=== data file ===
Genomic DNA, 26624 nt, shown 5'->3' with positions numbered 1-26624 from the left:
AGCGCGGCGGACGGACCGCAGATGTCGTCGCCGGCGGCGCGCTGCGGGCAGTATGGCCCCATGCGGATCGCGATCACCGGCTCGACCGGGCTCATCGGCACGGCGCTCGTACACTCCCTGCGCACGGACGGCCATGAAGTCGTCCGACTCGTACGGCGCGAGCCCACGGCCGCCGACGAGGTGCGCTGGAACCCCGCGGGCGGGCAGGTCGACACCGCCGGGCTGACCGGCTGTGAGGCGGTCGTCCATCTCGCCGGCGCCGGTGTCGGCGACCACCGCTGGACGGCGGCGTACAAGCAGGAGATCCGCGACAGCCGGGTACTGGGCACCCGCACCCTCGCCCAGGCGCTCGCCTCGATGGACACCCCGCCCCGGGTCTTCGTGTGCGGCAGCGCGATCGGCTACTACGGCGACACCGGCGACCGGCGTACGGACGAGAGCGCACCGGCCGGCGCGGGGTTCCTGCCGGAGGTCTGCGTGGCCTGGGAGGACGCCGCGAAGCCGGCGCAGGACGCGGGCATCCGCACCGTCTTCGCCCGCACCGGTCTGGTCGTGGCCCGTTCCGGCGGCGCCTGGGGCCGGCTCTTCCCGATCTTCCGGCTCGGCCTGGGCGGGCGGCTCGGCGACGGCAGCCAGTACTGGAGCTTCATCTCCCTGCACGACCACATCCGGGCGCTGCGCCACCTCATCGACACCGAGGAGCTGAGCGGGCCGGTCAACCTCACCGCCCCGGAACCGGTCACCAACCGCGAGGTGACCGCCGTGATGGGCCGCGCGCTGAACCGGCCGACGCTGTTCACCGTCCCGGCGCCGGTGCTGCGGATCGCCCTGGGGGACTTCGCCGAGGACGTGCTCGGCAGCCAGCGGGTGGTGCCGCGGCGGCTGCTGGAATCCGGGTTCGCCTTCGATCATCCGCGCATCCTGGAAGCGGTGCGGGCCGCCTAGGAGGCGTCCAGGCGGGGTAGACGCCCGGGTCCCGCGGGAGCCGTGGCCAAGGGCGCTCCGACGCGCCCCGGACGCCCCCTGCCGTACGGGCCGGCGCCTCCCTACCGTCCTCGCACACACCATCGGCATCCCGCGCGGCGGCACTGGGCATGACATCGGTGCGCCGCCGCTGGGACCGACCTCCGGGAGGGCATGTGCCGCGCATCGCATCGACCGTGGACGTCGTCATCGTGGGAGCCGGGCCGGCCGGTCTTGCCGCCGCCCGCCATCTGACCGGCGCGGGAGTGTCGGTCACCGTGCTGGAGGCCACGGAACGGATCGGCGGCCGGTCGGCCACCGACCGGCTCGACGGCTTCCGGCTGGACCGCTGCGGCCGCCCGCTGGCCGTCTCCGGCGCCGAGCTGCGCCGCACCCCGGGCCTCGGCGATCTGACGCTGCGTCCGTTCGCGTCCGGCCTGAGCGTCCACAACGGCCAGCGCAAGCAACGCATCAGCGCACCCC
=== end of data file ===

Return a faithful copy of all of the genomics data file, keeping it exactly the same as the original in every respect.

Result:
Genomic DNA, 26624 nt, shown 5'->3' with positions numbered 1-26624 from the left:
AGCGCGGCGGACGGACCGCAGATGTCGTCGCCGGCGGCGCGCTGCGGGCAGTATGGCCCCATGCGGATCGCGATCACCGGCTCGACCGGGCTCATCGGCACGGCGCTCGTACACTCCCTGCGCACGGACGGCCATGAAGTCGTCCGACTCGTACGGCGCGAGCCCACGGCCGCCGACGAGGTGCGCTGGAACCCCGCGGGCGGGCAGGTCGACACCGCCGGGCTGACCGGCTGTGAGGCGGTCGTCCATCTCGCCGGCGCCGGTGTCGGCGACCACCGCTGGACGGCGGCGTACAAGCAGGAGATCCGCGACAGCCGGGTACTGGGCACCCGCACCCTCGCCCAGGCGCTCGCCTCGATGGACACCCCGCCCCGGGTCTTCGTGTGCGGCAGCGCGATCGGCTACTACGGCGACACCGGCGACCGGCGTACGGACGAGAGCGCACCGGCCGGCGCGGGGTTCCTGCCGGAGGTCTGCGTGGCCTGGGAGGACGCCGCGAAGCCGGCGCAGGACGCGGGCATCCGCACCGTCTTCGCCCGCACCGGTCTGGTCGTGGCCCGTTCCGGCGGCGCCTGGGGCCGGCTCTTCCCGATCTTCCGGCTCGGCCTGGGCGGGCGGCTCGGCGACGGCAGCCAGTACTGGAGCTTCATCTCCCTGCACGACCACATCCGGGCGCTGCGCCACCTCATCGACACCGAGGAGCTGAGCGGGCCGGTCAACCTCACCGCCCCGGAACCGGTCACCAACCGCGAGGTGACCGCCGTGATGGGCCGCGCGCTGAACCGGCCGACGCTGTTCACCGTCCCGGCGCCGGTGCTGCGGATCGCCCTGGGGGACTTCGCCGAGGACGTGCTCGGCAGCCAGCGGGTGGTGCCGCGGCGGCTGCTGGAATCCGGGTTCGCCTTCGATCATCCGCGCATCCTGGAAGCGGTGCGGGCCGCCTAGGAGGCGTCCAGGCGGGGTAGACGCCCGGGTCCCGCGGGAGCCGTGGCCAAGGGCGCTCCGACGCGCCCCGGACGCCCCCTGCCGTACGGGCCGGCGCCTCCCTACCGTCCTCGCACACACCATCGGCATCCCGCGCGGCGGCACTGGGCATGACATCGGTGCGCCGCCGCTGGGACCGACCTCCGGGAGGGCATGTGCCGCGCATCGCATCGACCGTGGACGTCGTCATCGTGGGAGCCGGGCCGGCCGGTCTTGCCGCCGCCCGCCATCTGACCGGCGCGGGAGTGTCGGTCACCGTGCTGGAGGCCACGGAACGGATCGGCGGCCGGTCGGCCACCGACCGGCTCGACGGCTTCCGGCTGGACCGCTGCGGCCGCCCGCTGGCCGTCTCCGGCGCCGAGCTGCGCCGCACCCCGGGCCTCGGCGATCTGACGCTGCGTCCGTTCGCGTCCGGCCTGAGCGTCCACAACGGCCAGCGCAAGCAACGCATCAGCGCACCCC